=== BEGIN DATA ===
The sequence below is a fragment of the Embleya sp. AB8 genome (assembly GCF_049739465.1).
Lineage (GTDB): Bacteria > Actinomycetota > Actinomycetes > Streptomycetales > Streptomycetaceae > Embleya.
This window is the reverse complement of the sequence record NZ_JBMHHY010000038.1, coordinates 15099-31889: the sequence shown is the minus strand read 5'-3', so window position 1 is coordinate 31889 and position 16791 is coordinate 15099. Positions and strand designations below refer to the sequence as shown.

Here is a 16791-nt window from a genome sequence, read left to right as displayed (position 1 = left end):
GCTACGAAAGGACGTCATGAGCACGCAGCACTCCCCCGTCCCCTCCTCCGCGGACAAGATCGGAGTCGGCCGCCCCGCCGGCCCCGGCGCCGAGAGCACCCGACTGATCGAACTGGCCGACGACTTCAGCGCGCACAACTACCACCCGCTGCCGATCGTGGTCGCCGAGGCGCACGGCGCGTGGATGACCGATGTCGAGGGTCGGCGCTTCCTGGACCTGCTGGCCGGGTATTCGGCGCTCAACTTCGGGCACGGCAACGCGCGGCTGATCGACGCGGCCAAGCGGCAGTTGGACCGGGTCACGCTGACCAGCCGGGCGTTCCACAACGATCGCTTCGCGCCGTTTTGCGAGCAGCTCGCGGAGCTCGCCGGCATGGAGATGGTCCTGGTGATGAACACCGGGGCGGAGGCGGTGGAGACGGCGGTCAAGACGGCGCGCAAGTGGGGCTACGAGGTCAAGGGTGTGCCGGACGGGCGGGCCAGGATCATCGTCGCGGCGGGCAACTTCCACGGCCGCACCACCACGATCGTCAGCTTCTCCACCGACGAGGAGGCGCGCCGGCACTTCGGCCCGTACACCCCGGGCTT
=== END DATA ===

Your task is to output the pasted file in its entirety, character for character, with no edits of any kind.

The sequence below is a fragment of the Embleya sp. AB8 genome (assembly GCF_049739465.1).
Lineage (GTDB): Bacteria > Actinomycetota > Actinomycetes > Streptomycetales > Streptomycetaceae > Embleya.
This window is the reverse complement of the sequence record NZ_JBMHHY010000038.1, coordinates 15099-31889: the sequence shown is the minus strand read 5'-3', so window position 1 is coordinate 31889 and position 16791 is coordinate 15099. Positions and strand designations below refer to the sequence as shown.

Here is a 16791-nt window from a genome sequence, read left to right as displayed (position 1 = left end):
GCTACGAAAGGACGTCATGAGCACGCAGCACTCCCCCGTCCCCTCCTCCGCGGACAAGATCGGAGTCGGCCGCCCCGCCGGCCCCGGCGCCGAGAGCACCCGACTGATCGAACTGGCCGACGACTTCAGCGCGCACAACTACCACCCGCTGCCGATCGTGGTCGCCGAGGCGCACGGCGCGTGGATGACCGATGTCGAGGGTCGGCGCTTCCTGGACCTGCTGGCCGGGTATTCGGCGCTCAACTTCGGGCACGGCAACGCGCGGCTGATCGACGCGGCCAAGCGGCAGTTGGACCGGGTCACGCTGACCAGCCGGGCGTTCCACAACGATCGCTTCGCGCCGTTTTGCGAGCAGCTCGCGGAGCTCGCCGGCATGGAGATGGTCCTGGTGATGAACACCGGGGCGGAGGCGGTGGAGACGGCGGTCAAGACGGCGCGCAAGTGGGGCTACGAGGTCAAGGGTGTGCCGGACGGGCGGGCCAGGATCATCGTCGCGGCGGGCAACTTCCACGGCCGCACCACCACGATCGTCAGCTTCTCCACCGACGAGGAGGCGCGCCGGCACTTCGGCCCGTACACCCCGGGCTT